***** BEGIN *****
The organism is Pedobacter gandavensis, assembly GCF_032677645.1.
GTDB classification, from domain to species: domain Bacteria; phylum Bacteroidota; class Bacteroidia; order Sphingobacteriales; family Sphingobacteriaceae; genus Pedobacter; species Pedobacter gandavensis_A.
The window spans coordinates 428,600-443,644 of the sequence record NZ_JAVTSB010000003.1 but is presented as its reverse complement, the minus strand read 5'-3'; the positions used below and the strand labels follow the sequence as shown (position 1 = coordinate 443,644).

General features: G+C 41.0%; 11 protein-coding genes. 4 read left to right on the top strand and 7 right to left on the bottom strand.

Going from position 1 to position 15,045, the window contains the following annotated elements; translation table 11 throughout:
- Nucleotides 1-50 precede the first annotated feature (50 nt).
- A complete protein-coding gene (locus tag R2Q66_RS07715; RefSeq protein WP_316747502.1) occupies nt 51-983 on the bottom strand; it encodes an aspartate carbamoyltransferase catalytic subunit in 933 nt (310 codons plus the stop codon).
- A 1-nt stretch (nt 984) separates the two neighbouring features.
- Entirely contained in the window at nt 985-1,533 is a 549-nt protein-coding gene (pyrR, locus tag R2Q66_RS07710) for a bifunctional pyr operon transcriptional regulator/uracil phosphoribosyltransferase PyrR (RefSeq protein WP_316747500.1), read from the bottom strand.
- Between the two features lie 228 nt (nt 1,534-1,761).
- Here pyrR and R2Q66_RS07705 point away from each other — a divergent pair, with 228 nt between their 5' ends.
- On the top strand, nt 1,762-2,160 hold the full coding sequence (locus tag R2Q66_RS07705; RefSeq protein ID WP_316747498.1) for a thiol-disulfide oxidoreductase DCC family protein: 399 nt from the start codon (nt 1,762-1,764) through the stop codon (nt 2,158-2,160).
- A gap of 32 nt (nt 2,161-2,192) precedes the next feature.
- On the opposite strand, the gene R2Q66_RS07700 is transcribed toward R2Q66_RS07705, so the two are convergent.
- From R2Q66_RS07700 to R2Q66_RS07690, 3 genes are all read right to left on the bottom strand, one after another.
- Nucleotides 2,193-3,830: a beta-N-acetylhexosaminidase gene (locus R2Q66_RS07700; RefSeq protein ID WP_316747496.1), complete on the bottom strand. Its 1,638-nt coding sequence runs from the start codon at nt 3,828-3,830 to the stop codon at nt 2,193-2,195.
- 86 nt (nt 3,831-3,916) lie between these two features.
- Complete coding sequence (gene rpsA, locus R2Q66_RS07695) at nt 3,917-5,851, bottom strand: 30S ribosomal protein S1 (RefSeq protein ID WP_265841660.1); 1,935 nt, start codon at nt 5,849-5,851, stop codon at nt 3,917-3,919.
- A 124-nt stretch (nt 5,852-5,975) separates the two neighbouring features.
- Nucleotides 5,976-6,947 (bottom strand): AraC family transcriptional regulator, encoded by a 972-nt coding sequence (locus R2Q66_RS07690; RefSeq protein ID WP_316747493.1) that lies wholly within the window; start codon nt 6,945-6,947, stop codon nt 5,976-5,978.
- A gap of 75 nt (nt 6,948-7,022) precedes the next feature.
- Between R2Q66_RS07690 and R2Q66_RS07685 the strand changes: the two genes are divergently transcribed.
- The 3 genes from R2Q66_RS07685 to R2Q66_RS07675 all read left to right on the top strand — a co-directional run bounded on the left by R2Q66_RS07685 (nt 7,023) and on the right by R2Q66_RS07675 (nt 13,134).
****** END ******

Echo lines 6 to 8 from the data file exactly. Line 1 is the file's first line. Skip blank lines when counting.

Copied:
- Nucleotides 1-50 precede the first annotated feature (50 nt).
- A complete protein-coding gene (locus tag R2Q66_RS07715; RefSeq protein WP_316747502.1) occupies nt 51-983 on the bottom strand; it encodes an aspartate carbamoyltransferase catalytic subunit in 933 nt (310 codons plus the stop codon).
- A 1-nt stretch (nt 984) separates the two neighbouring features.